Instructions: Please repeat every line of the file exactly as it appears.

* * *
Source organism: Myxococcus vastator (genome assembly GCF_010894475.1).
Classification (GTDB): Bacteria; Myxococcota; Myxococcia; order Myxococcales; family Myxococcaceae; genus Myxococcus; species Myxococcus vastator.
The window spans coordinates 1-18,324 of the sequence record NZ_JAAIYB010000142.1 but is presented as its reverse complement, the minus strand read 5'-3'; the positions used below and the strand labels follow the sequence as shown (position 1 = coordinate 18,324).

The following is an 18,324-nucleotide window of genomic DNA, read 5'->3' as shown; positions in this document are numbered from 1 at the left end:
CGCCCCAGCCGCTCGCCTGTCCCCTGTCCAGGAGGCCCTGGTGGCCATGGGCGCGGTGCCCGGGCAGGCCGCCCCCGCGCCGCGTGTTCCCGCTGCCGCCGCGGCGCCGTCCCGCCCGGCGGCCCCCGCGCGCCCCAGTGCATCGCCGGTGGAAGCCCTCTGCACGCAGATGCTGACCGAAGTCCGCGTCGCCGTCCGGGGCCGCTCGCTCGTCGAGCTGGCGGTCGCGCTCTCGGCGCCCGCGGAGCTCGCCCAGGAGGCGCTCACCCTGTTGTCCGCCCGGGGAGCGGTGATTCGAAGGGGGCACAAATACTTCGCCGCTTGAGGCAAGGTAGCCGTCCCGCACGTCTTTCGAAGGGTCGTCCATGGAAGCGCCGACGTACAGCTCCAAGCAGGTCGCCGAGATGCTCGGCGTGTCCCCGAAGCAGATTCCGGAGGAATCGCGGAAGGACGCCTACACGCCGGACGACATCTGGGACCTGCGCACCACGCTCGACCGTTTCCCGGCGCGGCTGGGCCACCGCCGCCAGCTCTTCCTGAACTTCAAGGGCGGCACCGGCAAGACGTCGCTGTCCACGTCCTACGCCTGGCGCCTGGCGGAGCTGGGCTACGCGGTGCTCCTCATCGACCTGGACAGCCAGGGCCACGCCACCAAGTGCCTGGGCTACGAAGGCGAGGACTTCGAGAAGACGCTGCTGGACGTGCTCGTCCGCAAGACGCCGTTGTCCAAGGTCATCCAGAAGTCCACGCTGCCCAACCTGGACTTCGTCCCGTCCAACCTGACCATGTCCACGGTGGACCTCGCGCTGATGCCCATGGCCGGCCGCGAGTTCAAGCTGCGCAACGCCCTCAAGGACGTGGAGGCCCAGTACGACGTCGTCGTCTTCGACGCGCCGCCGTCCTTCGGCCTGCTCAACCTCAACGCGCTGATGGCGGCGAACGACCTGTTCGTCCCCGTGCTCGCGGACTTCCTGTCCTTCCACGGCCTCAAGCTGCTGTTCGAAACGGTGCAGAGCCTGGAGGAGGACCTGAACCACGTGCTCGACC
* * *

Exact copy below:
Source organism: Myxococcus vastator (genome assembly GCF_010894475.1).
Classification (GTDB): Bacteria; Myxococcota; Myxococcia; order Myxococcales; family Myxococcaceae; genus Myxococcus; species Myxococcus vastator.
The window spans coordinates 1-18,324 of the sequence record NZ_JAAIYB010000142.1 but is presented as its reverse complement, the minus strand read 5'-3'; the positions used below and the strand labels follow the sequence as shown (position 1 = coordinate 18,324).

The following is an 18,324-nucleotide window of genomic DNA, read 5'->3' as shown; positions in this document are numbered from 1 at the left end:
CGCCCCAGCCGCTCGCCTGTCCCCTGTCCAGGAGGCCCTGGTGGCCATGGGCGCGGTGCCCGGGCAGGCCGCCCCCGCGCCGCGTGTTCCCGCTGCCGCCGCGGCGCCGTCCCGCCCGGCGGCCCCCGCGCGCCCCAGTGCATCGCCGGTGGAAGCCCTCTGCACGCAGATGCTGACCGAAGTCCGCGTCGCCGTCCGGGGCCGCTCGCTCGTCGAGCTGGCGGTCGCGCTCTCGGCGCCCGCGGAGCTCGCCCAGGAGGCGCTCACCCTGTTGTCCGCCCGGGGAGCGGTGATTCGAAGGGGGCACAAATACTTCGCCGCTTGAGGCAAGGTAGCCGTCCCGCACGTCTTTCGAAGGGTCGTCCATGGAAGCGCCGACGTACAGCTCCAAGCAGGTCGCCGAGATGCTCGGCGTGTCCCCGAAGCAGATTCCGGAGGAATCGCGGAAGGACGCCTACACGCCGGACGACATCTGGGACCTGCGCACCACGCTCGACCGTTTCCCGGCGCGGCTGGGCCACCGCCGCCAGCTCTTCCTGAACTTCAAGGGCGGCACCGGCAAGACGTCGCTGTCCACGTCCTACGCCTGGCGCCTGGCGGAGCTGGGCTACGCGGTGCTCCTCATCGACCTGGACAGCCAGGGCCACGCCACCAAGTGCCTGGGCTACGAAGGCGAGGACTTCGAGAAGACGCTGCTGGACGTGCTCGTCCGCAAGACGCCGTTGTCCAAGGTCATCCAGAAGTCCACGCTGCCCAACCTGGACTTCGTCCCGTCCAACCTGACCATGTCCACGGTGGACCTCGCGCTGATGCCCATGGCCGGCCGCGAGTTCAAGCTGCGCAACGCCCTCAAGGACGTGGAGGCCCAGTACGACGTCGTCGTCTTCGACGCGCCGCCGTCCTTCGGCCTGCTCAACCTCAACGCGCTGATGGCGGCGAACGACCTGTTCGTCCCCGTGCTCGCGGACTTCCTGTCCTTCCACGGCCTCAAGCTGCTGTTCGAAACGGTGCAGAGCCTGGAGGAGGACCTGAACCACGTGCTCGACC